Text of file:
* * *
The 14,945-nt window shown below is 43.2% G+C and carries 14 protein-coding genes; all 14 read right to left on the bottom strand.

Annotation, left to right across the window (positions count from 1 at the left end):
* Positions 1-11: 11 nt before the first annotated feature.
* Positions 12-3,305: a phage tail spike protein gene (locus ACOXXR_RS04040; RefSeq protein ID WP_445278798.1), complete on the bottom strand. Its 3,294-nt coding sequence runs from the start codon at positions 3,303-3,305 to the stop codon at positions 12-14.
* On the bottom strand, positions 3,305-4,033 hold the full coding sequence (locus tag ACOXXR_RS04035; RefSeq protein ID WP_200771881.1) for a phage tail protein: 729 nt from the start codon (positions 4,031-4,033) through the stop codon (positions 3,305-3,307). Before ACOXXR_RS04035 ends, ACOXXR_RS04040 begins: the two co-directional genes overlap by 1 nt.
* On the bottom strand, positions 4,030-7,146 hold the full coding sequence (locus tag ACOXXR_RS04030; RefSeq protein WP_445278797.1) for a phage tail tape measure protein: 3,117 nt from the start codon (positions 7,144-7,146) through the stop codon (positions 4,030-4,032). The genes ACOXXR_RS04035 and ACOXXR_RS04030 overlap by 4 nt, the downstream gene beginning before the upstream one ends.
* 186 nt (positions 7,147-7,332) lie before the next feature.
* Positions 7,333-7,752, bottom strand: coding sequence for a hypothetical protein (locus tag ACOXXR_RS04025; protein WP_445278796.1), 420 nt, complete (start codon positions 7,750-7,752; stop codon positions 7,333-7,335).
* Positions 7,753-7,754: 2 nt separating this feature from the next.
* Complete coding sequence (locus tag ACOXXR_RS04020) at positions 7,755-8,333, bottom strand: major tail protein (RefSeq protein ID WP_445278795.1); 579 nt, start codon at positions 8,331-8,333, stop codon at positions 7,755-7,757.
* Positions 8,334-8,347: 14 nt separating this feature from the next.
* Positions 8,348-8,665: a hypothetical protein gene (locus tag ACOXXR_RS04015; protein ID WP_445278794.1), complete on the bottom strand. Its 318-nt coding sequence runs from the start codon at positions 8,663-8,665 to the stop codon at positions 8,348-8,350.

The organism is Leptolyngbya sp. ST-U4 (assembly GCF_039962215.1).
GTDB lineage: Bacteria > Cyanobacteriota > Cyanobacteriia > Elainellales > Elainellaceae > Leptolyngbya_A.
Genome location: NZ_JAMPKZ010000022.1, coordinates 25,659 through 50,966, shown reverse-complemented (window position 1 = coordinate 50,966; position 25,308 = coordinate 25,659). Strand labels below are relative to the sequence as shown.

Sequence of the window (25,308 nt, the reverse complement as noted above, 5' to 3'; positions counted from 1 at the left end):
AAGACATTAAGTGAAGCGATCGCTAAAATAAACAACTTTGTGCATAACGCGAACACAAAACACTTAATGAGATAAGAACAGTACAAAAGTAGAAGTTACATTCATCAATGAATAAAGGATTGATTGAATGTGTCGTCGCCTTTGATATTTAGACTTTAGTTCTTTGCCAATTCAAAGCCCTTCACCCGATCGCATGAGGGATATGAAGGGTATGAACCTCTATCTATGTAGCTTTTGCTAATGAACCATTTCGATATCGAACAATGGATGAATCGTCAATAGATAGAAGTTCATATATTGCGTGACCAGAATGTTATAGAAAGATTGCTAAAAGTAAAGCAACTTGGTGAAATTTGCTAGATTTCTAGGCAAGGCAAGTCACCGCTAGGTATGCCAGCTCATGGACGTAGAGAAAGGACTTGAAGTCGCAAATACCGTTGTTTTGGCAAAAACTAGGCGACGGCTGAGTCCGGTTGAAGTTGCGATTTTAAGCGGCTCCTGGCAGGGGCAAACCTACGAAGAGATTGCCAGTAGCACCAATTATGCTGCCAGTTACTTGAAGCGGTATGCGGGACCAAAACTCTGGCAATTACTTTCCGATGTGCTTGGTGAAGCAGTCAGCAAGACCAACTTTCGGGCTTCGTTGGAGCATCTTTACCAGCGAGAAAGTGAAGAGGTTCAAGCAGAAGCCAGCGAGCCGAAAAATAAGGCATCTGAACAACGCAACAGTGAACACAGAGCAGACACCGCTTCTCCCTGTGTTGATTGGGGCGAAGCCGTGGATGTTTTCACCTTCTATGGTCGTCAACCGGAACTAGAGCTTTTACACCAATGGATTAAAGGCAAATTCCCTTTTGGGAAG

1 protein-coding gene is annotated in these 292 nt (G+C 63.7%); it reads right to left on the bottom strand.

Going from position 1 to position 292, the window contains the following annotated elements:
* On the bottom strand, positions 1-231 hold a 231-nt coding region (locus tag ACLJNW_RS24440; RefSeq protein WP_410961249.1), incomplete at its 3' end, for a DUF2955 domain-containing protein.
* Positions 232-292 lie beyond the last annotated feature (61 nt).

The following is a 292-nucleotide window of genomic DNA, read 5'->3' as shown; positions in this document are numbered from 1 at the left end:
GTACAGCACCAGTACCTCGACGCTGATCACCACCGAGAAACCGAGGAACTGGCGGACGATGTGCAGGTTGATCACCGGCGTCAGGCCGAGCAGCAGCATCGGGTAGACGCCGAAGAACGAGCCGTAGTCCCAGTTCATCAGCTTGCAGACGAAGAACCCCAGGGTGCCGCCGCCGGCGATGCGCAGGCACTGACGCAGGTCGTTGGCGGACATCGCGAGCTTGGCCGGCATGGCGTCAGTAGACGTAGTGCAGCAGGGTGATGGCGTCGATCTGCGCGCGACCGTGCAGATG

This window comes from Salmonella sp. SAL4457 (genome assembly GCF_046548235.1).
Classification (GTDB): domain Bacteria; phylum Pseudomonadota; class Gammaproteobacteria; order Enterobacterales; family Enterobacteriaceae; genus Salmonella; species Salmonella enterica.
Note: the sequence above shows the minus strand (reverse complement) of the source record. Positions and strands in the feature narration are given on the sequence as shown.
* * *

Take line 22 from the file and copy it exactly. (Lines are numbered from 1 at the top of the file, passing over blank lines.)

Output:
The following is a 292-nucleotide window of genomic DNA, read 5'->3' as shown; positions in this document are numbered from 1 at the left end: